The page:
In the short story "Sleepy-Eyed" by Anton Chekhov, in what ways does Chékhov blend reality and fantasy?  

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carol-davis eNotes educator| Certified Educator

In “Sleepy” or “Sleepy-Eyed” by Anton Chekhov, the main character is a thirteen year-old Russian girl. Varka works for a couple during the day time in a never ending job that appears too difficult for a young woman. During the night time, she cares for the couple’s baby who seems to be constantly crying.  Even, the mother has difficulty soothing the child.

The protagonist Varka, who is still a child herself, lives in fear of the couple that are her task masters.  She knows that if she does not do everything that they wish she will be beaten.  Despite her best efforts, the couple constantly threaten to hurt her if she does not keep the baby satisfied and quiet at night. 

In her sleep depravity, Varka begins to hallucinate or see visions.  She revisits the death of her father who suffered tremendously because his “gut busting.” The doctor could not save him after taking him to a hospital. She can hear a baby crying in the distance during his vision. Finally, she is struck on the head by the father of the baby.  It is then that she has to go to her day job without sleep or food.

“Take him, says her mistress…”he is crying.  He must be bewitched.”

Varka takes the baby and begins rocking it again.  …now there is nothing to fore itself on her eyes and cloud her brain.  But she is as sleepy as before, fearfully sleepy!

Varka returns to her visions when she begins to rock the baby again.  She sees baby clothes as she moves down a road.  The road is covered with mud and the people with wallets on their backs walk along the road. Some lie down and fall asleep.  Varka wants to lie down as well but her mother pushes her forward, hurrying her on to town to look for jobs.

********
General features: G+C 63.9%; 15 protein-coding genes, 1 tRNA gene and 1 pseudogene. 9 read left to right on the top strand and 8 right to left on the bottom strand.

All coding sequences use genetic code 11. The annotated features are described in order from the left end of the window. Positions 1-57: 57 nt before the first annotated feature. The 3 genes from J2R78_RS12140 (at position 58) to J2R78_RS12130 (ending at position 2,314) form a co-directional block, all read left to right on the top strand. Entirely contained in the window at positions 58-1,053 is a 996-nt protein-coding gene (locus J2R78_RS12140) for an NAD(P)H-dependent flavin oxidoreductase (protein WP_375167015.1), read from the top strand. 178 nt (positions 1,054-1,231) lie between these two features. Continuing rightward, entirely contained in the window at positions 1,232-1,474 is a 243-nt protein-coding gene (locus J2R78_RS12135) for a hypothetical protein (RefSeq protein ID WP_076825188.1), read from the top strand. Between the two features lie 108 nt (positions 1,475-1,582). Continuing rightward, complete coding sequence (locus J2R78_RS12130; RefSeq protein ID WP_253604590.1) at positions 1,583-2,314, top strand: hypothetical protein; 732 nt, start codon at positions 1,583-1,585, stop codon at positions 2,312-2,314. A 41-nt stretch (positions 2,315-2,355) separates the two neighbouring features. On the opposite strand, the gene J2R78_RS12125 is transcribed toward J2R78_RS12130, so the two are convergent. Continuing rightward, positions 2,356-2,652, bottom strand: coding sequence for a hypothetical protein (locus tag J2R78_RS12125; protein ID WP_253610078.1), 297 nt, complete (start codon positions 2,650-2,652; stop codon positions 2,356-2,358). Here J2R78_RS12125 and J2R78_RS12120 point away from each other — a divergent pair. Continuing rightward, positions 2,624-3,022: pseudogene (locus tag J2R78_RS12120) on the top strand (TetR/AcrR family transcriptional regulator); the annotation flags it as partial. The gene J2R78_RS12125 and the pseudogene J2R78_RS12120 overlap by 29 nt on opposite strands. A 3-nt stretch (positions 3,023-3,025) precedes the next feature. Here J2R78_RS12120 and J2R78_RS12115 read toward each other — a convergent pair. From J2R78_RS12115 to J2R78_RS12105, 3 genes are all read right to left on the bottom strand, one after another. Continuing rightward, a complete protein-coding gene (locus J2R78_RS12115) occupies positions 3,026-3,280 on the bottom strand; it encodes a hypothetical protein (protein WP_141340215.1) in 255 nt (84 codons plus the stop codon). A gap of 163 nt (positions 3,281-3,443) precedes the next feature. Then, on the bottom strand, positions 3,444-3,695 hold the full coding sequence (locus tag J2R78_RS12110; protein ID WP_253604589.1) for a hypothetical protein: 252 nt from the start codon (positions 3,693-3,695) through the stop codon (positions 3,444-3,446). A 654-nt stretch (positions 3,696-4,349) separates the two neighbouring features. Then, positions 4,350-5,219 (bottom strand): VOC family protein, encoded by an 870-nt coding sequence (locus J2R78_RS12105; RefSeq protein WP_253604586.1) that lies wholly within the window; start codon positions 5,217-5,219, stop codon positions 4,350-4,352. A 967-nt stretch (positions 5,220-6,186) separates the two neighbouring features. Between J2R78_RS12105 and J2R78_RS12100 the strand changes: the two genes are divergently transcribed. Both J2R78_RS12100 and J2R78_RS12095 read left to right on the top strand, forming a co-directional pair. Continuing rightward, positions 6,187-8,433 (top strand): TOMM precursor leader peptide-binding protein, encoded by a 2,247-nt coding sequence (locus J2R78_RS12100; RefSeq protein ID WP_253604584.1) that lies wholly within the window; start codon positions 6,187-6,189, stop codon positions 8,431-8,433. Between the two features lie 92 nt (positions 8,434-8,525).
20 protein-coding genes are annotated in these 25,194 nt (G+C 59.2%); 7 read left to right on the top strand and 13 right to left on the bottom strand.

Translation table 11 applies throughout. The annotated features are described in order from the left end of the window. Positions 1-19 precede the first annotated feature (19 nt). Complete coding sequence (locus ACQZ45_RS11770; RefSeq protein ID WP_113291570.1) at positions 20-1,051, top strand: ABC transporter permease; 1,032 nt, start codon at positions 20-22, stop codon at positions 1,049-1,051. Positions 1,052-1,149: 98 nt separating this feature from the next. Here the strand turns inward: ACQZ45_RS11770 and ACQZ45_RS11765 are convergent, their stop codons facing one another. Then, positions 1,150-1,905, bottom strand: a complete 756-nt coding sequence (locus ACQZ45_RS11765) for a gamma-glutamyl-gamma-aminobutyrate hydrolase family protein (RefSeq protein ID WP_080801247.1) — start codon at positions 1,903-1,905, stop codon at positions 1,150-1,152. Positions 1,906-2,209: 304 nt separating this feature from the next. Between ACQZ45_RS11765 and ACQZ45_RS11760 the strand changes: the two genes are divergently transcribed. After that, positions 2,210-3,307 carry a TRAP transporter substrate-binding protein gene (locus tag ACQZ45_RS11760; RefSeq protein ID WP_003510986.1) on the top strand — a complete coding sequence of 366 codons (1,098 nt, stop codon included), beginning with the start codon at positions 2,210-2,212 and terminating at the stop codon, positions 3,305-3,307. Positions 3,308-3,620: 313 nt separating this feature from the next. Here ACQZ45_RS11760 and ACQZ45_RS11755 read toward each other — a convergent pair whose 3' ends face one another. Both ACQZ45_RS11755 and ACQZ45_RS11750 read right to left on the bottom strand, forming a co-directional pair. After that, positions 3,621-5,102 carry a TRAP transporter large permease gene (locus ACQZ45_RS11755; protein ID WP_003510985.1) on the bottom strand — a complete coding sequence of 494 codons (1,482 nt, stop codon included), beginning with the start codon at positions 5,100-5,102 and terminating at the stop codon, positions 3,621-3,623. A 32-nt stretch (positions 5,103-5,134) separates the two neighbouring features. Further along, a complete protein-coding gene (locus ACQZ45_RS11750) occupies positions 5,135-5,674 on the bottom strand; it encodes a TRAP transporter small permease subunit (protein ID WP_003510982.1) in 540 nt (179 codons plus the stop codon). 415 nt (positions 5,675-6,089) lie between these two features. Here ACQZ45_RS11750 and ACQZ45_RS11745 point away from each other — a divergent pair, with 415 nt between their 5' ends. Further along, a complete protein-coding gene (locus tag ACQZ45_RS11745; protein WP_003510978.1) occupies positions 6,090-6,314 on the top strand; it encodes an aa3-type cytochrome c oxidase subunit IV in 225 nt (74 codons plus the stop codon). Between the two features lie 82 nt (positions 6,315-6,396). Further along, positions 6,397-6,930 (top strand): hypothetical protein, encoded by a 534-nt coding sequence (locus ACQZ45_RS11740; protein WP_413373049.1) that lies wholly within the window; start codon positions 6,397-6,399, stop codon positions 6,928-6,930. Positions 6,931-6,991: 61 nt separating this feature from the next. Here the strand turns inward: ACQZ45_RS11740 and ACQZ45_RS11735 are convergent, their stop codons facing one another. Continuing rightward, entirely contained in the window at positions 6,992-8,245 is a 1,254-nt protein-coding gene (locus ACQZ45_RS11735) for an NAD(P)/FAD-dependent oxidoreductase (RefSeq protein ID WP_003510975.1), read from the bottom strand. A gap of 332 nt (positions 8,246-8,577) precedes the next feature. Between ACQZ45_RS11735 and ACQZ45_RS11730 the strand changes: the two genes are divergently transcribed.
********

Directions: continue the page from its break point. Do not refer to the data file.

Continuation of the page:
The child becomes mentally unstable as she tries to console the crying child with not good results. In her sleep deprivation, the baby becomes her enemy---the one who is keeping her from sleep. Thus the baby must die…that is the solution to her problem.  When she strangles the baby, Varka crawls  under the crib and sleeps like a baby herself. 

The author uses  the Varka’s hallucinations to emphasize how tired the poor girl is.  Furthermore, the content of the visions points up the sadness of the girl’s life and the abuse under which she lives now.

At one point, she is slapped on the head to wake her from her vision.  She is only a child herself with the responsibilities of an adult.  No reason to murder a baby…but to the child who desperately needs sleep Varka a reasonable solution to her problem.